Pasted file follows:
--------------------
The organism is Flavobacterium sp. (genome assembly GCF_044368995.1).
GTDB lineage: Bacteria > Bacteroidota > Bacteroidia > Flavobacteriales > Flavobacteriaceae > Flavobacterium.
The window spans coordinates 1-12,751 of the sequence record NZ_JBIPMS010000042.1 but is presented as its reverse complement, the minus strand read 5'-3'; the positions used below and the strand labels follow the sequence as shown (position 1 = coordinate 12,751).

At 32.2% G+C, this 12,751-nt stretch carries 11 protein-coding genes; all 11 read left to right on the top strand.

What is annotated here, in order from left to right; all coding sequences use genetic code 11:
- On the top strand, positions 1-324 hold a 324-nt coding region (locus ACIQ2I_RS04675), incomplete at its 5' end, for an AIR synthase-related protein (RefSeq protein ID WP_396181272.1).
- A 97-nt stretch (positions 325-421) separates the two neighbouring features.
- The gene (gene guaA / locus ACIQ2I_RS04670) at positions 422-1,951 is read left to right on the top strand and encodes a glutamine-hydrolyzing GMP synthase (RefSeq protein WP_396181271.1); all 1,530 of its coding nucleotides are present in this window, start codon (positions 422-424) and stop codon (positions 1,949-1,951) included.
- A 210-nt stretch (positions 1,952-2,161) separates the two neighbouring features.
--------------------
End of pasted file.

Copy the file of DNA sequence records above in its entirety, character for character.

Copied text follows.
The organism is Flavobacterium sp. (genome assembly GCF_044368995.1).
GTDB lineage: Bacteria > Bacteroidota > Bacteroidia > Flavobacteriales > Flavobacteriaceae > Flavobacterium.
The window spans coordinates 1-12,751 of the sequence record NZ_JBIPMS010000042.1 but is presented as its reverse complement, the minus strand read 5'-3'; the positions used below and the strand labels follow the sequence as shown (position 1 = coordinate 12,751).

At 32.2% G+C, this 12,751-nt stretch carries 11 protein-coding genes; all 11 read left to right on the top strand.

What is annotated here, in order from left to right; all coding sequences use genetic code 11:
- On the top strand, positions 1-324 hold a 324-nt coding region (locus ACIQ2I_RS04675), incomplete at its 5' end, for an AIR synthase-related protein (RefSeq protein ID WP_396181272.1).
- A 97-nt stretch (positions 325-421) separates the two neighbouring features.
- The gene (gene guaA / locus ACIQ2I_RS04670) at positions 422-1,951 is read left to right on the top strand and encodes a glutamine-hydrolyzing GMP synthase (RefSeq protein WP_396181271.1); all 1,530 of its coding nucleotides are present in this window, start codon (positions 422-424) and stop codon (positions 1,949-1,951) included.
- A 210-nt stretch (positions 1,952-2,161) separates the two neighbouring features.